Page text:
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Fire igloo in Nebraska. - Forno Bravo Forum: The Wood-Fired Oven Community



Photo Galleries are back! Instructions below.

Dear forum users,
Thank you for your patience with the Photo galleries. We've got your galleries online!
We have finished writing a custom script to migrate the PhotoPlog to vBulletin5’s albums.

Unfortunately V-Bulletin killed the "Photoplogs" in their software upgrade which was unforeseen and we're the first development group to have written a script for getting the galleries back... that said, it took some time to reverse engineer the code and get the albums to move over seamlessly!

Forum users will be able to access their “PhotoPlog” images through their user profile page by clicking on the “Media” tab.
They will also be able to browse other albums by going to the albums page. (On the forum site, there is a link in the black bar beside “Forums” to the albums.)

In order for users to create an album please follow the steps below.
1) Go to user profile page and click “Media”
2) Click Add Photos
3) Enter Photo Gallery Title in the first field
4) Click Upload or Select from Photo Album to add photos
5) Click Post
6) Once posted, the album will be created as a “Topic” on the albums page for the public to see. The topic title will be the “Photo Gallery Title” they created before uploading their photos.

To create this migration path we used vBulletin5’s default album structure. Unfortunately, it won’t work like the “PhotoPlog” but is an album/gallery component on the forum now.
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Fire igloo in Nebraska.

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  • Fire igloo in Nebraska.

    Hello from Nebraska,

    I have always had a faint notion that a small fireplace in a kitchen would be really cool, but didn't really think about exactly how that might work.

    Then, while researching the Rumford fireplace, I stumbled on the wood oven concept. I decided to build one outside first, to get some experience and decide if it would be something I could have in a kitchen.

    That was last fall. Now ( june) I am 7 chains up, and wondering how I am going to hold up the 1/3 bricks on the last few chains! Getting some great ideas, and frankly, most everyone's work looks much better than mine!

    I am making a fire pit opposite the oven, and finally found a supplier for fire bricks at a somewhat reasonable cost ( $1.29) after buying about 50 at $1.75! Yikes.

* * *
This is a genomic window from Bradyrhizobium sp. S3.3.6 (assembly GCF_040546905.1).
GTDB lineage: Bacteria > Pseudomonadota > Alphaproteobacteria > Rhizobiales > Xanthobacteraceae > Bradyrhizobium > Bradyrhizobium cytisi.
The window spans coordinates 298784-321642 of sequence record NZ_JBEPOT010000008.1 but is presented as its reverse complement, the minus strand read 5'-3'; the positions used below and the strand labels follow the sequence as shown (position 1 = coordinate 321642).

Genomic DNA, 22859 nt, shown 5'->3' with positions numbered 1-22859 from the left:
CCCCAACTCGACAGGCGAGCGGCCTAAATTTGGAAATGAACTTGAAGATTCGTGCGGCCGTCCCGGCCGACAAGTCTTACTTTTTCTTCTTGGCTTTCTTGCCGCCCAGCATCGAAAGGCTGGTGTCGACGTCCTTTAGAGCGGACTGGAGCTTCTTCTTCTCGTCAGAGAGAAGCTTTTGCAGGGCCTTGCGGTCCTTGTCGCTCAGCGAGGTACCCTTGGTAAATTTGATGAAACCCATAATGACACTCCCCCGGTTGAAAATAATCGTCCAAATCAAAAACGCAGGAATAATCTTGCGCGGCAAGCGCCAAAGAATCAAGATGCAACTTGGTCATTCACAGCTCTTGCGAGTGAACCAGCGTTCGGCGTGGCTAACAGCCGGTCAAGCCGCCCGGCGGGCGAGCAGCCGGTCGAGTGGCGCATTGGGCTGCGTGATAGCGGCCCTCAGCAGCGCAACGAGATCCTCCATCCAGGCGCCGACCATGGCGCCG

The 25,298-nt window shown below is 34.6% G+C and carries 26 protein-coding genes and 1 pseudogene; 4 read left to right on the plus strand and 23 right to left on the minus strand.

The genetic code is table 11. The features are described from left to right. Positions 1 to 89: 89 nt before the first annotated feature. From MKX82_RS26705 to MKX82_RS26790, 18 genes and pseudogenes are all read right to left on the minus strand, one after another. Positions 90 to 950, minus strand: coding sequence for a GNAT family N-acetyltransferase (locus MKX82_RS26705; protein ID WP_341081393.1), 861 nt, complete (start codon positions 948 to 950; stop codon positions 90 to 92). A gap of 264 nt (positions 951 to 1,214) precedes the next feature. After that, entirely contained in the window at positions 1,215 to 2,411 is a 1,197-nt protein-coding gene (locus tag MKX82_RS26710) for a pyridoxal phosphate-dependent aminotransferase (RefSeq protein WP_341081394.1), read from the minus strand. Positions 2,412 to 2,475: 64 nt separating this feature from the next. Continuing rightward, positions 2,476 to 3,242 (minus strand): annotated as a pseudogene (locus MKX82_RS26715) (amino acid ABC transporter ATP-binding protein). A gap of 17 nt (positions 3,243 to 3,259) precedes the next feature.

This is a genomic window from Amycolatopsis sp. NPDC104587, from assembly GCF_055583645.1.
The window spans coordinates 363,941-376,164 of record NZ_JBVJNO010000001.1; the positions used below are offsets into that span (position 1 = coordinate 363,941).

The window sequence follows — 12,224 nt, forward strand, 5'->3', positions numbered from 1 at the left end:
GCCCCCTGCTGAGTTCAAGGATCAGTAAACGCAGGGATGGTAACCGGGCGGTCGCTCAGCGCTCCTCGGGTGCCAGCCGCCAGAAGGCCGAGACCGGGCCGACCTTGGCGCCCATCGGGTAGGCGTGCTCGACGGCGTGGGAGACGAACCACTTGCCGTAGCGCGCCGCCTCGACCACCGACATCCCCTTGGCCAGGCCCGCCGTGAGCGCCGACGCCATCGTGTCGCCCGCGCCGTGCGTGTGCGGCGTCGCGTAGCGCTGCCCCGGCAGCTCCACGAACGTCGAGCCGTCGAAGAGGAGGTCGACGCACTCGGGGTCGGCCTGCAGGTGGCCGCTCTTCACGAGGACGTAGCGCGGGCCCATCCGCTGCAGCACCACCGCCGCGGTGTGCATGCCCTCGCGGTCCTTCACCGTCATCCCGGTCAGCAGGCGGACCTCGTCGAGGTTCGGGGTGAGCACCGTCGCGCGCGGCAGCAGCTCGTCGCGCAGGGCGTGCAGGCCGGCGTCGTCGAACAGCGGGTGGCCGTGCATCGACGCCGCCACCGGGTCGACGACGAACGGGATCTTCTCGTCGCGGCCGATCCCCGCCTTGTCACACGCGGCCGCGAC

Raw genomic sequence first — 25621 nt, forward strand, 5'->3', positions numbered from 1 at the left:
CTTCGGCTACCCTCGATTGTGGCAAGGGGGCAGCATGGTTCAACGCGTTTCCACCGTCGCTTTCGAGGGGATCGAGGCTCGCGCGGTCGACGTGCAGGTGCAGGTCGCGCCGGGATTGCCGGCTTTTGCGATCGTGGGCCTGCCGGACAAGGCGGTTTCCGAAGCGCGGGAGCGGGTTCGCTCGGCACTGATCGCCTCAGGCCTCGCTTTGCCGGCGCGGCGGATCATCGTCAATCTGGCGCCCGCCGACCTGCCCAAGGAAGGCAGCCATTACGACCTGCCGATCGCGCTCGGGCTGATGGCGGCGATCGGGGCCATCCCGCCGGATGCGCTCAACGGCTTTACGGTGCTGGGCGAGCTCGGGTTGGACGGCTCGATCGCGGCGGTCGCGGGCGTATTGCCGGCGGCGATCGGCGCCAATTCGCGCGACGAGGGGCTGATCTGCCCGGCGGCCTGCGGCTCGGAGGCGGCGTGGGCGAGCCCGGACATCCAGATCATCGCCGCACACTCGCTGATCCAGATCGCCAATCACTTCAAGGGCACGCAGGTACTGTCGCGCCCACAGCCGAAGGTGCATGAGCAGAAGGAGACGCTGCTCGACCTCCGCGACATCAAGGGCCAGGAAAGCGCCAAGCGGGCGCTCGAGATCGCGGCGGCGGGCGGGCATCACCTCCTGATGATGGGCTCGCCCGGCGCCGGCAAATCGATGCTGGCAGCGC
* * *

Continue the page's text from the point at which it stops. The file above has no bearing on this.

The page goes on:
I am going about this the old fashioned way ( brick chisel, no forms, fire clay/ portland mix mortar, odjob bucket to mix concrete) and, I hope I am not the only one who gets a strange sense of satisfaction cutting bricks with a chisel and building a dome -- you can just about imagine yourself in any time, from thousands of years ago to now.

    I really don't even know about how I will use this oven, or what exactly it is like to try to build a fire in a tiny dome and cook and clean it out, etc... believe it or not, I just really want to build it.

    I calculated the angle to cut the bricks at for the various chains, and, to my surprise, the 4" 5" angle ( about 12 degrees ) seems to work almost all the way up the dome! I am jealous of those of you with tapered bricks!

    Well, enough for now


    not sure if the 'trackback' URL will work...
    This may not be my last wood oven...

  • #2
    Re: Fire igloo in Nebraska.

    You're tapering bricks with a chisel? At twelve degrees? Most of us hesitate to do a fully fitted dome with a diamond wet saw.

    This we want pictures of!
    My geodesic oven project: part 1, part 2


    • #3
      Re: Fire igloo in Nebraska.

      Oops, found the image:

      It's pretty amazing. I'm hoping you have insulation under that floor...
      My geodesic oven project: part 1, part 2


      • #4
        Re: Fire igloo in Nebraska.

        Thanks for finding that picture. ( I tried putting a URL in the reply box... didn't work too well)

        I think you can see pretty clearly from the arch, the style of cuts I am making to taper my bricks. After laying out a 3D model ( using a program called Rhino) I found, to my surprise, that almost all the bricks will make the proper rings if cut into two pieces, each with a 4" edge and 5" edge for the inner and outer face.

        Then, as you go up, of course, there is wedge shaped mortar joint horizontally, AND a wedge shaped mortar joint vertically. I am just, today, going to determine the way to cut 1/3 bricks.

        It seems like it ought to work.

        Oh, and yes, there is 2.5" of vermiculite/portland under the entire oven floor, except for the front of the vent/door area. I know that may be shy of recommended, but it is doubtful I will be there for hours baking anyway. I also used a 2" styrofoam layer to keep the structural layer ( which I haven't removed ) and I thought I would just see how hot it actually gets when the oven is being cured. It may work out to keep that in place as well.

        Last edited by Lars; 06-06-2009, 09:28 PM.
        This may not be my last wood oven...